Thursday, March 6, 2008

Happy Birthday Oreo!

Let's have a toast. Raise that glass of milk way up to the sky. Today is Oreo Cookie Day! That's right today is the Oreo Cookie's Birthday. Have you had your Oreos today? Ninety-six years ago today, Oreo Cookies made their debut. Gee, I wonder if Nabisco started planning the birthday of the century yet. It really wouldn't be fair to pay tribute to the Oreo Cookie without at least mentioning Nabisco.

Nabisco has its roots firmly planted in the National Biscuit Company. But wait, there's more. The National Biscuit Company has its roots planted in the American Biscuit Company which had its seedlings sown by a Chicago lawyer by the name of Adolphus W. Green and his partner William Moore. American Biscuit was a large food company with headquarters in Chicago. Around 1898, Green and Moore convinced the three largest companies, New York Biscuit, American Biscuit, and United States Baking to merge together and dominate the American market for mass-produced cookies and crackers National Biscuit Company (N.B.C) was formed with Adolphus Green as president. The new president was convinced that National Biscuit needed something big to gain the public’s attention. The new company’s first product was the Uneeda Biscuit, lighter and flakier than anything else being made at the time. "Uneeda Biscuits," championed what was to be the first of many innovations in biscuit packaging, interfolded layers of wax paper and cardboard, to form a sanitary "in-er-seal." On the box, was a little boy in a yellow rain slicker, with hat, boots, and a box of biscuits, to denote the moisture-resistance of the package. Along with it came the company trademark, an oval surmounted by a double-barrel cross. source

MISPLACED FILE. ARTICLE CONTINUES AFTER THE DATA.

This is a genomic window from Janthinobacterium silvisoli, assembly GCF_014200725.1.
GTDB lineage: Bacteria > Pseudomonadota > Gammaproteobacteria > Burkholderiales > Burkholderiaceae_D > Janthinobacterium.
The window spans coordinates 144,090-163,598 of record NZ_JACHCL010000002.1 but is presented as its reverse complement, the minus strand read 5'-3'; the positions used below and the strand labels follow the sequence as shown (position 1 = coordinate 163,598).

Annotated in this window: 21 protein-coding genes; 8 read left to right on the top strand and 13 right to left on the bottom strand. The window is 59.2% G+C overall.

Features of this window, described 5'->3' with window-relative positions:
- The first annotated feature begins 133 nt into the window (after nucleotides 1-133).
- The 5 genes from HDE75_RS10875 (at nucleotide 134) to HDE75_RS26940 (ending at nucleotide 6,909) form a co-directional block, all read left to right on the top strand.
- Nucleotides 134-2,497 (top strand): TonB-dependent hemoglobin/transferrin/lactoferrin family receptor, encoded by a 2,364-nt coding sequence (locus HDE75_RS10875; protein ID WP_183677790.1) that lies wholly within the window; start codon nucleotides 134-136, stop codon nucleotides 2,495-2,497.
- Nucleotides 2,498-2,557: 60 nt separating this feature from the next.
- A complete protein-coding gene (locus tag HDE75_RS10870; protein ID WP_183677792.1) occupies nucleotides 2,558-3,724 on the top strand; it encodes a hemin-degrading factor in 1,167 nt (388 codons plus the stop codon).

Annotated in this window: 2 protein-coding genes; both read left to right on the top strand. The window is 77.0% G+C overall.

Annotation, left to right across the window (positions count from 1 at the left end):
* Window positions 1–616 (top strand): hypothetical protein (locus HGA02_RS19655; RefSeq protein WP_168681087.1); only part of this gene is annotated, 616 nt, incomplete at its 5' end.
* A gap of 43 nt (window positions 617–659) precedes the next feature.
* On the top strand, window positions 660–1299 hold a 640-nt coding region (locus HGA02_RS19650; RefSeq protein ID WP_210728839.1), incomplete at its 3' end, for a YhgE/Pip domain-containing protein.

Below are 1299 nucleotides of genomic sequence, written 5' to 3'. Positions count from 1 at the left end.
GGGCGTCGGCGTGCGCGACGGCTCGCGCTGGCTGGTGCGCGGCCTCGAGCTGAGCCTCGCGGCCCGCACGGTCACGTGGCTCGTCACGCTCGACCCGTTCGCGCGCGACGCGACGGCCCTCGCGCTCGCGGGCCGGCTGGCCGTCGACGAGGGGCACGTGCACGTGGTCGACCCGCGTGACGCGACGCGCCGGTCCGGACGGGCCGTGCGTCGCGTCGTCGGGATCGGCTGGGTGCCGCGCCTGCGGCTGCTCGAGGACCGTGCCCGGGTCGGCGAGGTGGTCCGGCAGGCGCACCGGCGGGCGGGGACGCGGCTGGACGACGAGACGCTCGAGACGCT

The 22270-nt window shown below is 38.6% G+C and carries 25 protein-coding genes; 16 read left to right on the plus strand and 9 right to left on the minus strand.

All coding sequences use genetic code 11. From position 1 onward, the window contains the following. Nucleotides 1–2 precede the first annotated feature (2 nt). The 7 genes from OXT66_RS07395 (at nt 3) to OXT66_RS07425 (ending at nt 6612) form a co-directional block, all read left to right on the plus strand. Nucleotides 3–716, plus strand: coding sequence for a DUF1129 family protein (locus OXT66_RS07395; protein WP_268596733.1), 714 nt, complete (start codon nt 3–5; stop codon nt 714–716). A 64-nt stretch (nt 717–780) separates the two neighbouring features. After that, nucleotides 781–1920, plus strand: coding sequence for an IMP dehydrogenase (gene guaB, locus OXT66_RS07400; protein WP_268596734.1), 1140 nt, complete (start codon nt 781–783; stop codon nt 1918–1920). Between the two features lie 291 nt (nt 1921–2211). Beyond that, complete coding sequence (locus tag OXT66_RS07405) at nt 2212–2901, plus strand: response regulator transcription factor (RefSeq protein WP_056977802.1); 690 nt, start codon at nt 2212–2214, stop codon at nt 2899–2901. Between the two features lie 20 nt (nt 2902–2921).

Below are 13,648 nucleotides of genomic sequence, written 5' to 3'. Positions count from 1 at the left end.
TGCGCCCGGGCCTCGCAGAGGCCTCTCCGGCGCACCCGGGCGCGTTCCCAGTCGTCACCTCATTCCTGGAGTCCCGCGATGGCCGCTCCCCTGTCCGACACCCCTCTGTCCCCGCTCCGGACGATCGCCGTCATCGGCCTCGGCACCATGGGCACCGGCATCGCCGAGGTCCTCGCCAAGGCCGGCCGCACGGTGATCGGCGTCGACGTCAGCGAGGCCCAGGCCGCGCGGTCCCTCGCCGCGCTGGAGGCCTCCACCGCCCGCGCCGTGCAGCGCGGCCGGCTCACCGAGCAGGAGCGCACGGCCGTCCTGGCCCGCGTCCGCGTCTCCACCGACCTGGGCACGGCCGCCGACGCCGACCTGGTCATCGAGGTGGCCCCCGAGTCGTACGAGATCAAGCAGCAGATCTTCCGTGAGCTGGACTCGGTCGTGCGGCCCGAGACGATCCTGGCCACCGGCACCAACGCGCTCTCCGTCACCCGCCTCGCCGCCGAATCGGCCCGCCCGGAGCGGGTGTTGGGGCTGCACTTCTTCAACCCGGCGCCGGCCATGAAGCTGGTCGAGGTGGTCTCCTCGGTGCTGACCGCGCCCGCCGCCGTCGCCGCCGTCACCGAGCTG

In the early 1890's there were hundreds of hometown bakers putting out generic crackers in barrels and plain cookies in square shipping boxes. There were soon far too many bakers for anyone to make a decent living, so they began to combine. For eight years, savage merger fights reduced the market to three very large companies: New York Biscuit, American Biscuit, and United States Baking.  In 1898, a Chicago lawyer named Adolphus Green convinced the big three that they would all do better as a single unit; they worked out a deal and the National Biscuit Company was born with 114 bakeries firing 400 ovens. In its first year, NBC owned 70 percent of all the bakeries in America. He was convinced that to make it all work, he had to kill the idea of 'a cracker is a cracker.' A National Biscuit Company cracker — or cookie — was going to be one of a kind. source

The Oreo